Two lawyers — Thomas Moore and Steve Cohen — talk about what to do with bad doctors and good patients.
This involves “Lavern’s Law,” a bill that “would have helped grievously injured victims of medical malpractice have their day in court. This summer, the Senate majority leader, John J. Flanagan, a Republican, wouldn’t allow the bill to be voted on, effectively killing it.”
“The bill is named after Lavern Wilkinson, a Brooklyn woman whose curable form of lung cancer went untreated when doctors at Kings County Hospital failed to alert her to a suspicious mass noted on an X-ray taken three years earlier. Ms. Wilkinson died, and her daughter was barred from bringing a lawsuit against the negligent hospital because in New York a victim has only two and a half years from the time of the medical mistake in which to bring an action, not from the time the error was discovered or should have been discovered. The latter standard is the law in 44 states, and Lavern’s Law would have adopted the provision in New York.”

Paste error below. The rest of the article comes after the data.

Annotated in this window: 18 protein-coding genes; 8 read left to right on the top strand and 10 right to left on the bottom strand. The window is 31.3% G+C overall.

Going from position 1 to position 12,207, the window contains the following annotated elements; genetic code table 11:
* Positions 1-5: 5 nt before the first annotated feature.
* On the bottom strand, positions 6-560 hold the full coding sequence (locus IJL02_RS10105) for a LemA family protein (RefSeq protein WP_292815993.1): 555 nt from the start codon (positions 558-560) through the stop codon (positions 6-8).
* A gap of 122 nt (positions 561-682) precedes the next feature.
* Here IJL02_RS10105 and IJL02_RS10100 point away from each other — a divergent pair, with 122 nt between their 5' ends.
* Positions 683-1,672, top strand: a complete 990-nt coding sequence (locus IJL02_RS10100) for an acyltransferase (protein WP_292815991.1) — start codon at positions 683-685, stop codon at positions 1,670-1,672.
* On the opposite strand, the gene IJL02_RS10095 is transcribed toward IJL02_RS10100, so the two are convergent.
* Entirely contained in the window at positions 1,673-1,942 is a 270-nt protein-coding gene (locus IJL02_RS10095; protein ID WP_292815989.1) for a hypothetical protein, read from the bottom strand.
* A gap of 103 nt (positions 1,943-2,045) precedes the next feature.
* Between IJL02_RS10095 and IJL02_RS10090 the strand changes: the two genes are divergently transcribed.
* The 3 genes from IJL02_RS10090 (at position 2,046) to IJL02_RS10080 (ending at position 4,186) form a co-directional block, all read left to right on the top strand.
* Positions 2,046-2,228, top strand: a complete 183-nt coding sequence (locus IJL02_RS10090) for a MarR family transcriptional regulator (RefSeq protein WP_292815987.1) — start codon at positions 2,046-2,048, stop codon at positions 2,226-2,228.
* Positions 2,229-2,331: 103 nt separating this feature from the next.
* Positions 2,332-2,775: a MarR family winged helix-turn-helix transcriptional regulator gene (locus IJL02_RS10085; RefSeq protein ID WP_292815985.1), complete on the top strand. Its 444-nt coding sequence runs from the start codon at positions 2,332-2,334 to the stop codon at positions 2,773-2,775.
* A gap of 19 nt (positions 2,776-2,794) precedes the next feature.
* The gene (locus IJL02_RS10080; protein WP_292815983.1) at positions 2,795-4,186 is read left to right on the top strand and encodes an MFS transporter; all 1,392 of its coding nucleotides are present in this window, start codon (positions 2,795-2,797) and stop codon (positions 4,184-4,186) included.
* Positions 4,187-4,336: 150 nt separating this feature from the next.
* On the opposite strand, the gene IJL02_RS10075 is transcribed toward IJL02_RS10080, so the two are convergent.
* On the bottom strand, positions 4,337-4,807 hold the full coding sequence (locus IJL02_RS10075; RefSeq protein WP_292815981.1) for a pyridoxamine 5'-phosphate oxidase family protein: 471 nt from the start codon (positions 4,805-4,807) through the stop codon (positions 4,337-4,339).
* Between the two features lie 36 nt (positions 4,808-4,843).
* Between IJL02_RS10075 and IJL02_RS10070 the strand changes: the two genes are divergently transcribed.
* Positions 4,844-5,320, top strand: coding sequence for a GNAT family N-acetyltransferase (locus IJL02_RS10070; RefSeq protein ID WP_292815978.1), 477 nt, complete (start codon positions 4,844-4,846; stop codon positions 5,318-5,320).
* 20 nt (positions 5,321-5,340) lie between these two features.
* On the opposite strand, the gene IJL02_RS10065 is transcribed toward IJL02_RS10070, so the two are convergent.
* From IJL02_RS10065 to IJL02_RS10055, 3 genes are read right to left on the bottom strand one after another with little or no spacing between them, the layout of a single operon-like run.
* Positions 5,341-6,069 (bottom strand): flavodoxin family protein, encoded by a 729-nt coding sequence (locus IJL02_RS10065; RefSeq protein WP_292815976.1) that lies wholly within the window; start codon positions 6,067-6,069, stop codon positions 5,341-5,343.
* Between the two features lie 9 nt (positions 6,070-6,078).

“The opposition to Lavern’s Law came from the hospital and healthcare lobby, apparently concerned that the bill might result in more medical malpractice lawsuits. It very well might, but the actual number would probably be minuscule: Of the hundreds of possible cases we evaluate every year, only a handful are outside the statute of limitations. But it is still hard to tell those victims that neither we nor the judicial system can help them.”